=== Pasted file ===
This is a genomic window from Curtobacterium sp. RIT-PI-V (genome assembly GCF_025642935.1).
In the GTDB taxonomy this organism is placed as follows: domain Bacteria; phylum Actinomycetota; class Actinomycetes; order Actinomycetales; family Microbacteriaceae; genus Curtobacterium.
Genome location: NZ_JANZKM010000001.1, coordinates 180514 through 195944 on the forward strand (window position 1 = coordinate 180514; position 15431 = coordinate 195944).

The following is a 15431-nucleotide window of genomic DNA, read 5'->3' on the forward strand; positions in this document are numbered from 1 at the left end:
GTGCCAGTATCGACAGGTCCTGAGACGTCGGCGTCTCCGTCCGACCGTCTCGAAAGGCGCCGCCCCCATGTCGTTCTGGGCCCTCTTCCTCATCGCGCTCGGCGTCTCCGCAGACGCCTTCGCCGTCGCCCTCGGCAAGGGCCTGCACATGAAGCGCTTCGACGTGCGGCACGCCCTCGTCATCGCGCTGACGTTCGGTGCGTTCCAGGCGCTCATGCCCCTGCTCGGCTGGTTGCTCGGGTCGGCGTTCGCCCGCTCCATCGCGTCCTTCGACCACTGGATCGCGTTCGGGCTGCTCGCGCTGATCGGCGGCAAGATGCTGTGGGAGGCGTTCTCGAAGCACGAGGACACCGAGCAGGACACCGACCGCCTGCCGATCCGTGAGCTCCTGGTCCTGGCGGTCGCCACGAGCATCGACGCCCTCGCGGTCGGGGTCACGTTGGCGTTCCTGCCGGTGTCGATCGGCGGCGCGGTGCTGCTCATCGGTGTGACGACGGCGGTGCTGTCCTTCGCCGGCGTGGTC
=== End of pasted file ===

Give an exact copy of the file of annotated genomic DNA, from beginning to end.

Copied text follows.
This is a genomic window from Curtobacterium sp. RIT-PI-V (genome assembly GCF_025642935.1).
In the GTDB taxonomy this organism is placed as follows: domain Bacteria; phylum Actinomycetota; class Actinomycetes; order Actinomycetales; family Microbacteriaceae; genus Curtobacterium.
Genome location: NZ_JANZKM010000001.1, coordinates 180514 through 195944 on the forward strand (window position 1 = coordinate 180514; position 15431 = coordinate 195944).

The following is a 15431-nucleotide window of genomic DNA, read 5'->3' on the forward strand; positions in this document are numbered from 1 at the left end:
GTGCCAGTATCGACAGGTCCTGAGACGTCGGCGTCTCCGTCCGACCGTCTCGAAAGGCGCCGCCCCCATGTCGTTCTGGGCCCTCTTCCTCATCGCGCTCGGCGTCTCCGCAGACGCCTTCGCCGTCGCCCTCGGCAAGGGCCTGCACATGAAGCGCTTCGACGTGCGGCACGCCCTCGTCATCGCGCTGACGTTCGGTGCGTTCCAGGCGCTCATGCCCCTGCTCGGCTGGTTGCTCGGGTCGGCGTTCGCCCGCTCCATCGCGTCCTTCGACCACTGGATCGCGTTCGGGCTGCTCGCGCTGATCGGCGGCAAGATGCTGTGGGAGGCGTTCTCGAAGCACGAGGACACCGAGCAGGACACCGACCGCCTGCCGATCCGTGAGCTCCTGGTCCTGGCGGTCGCCACGAGCATCGACGCCCTCGCGGTCGGGGTCACGTTGGCGTTCCTGCCGGTGTCGATCGGCGGCGCGGTGCTGCTCATCGGTGTGACGACGGCGGTGCTGTCCTTCGCCGGCGTGGTC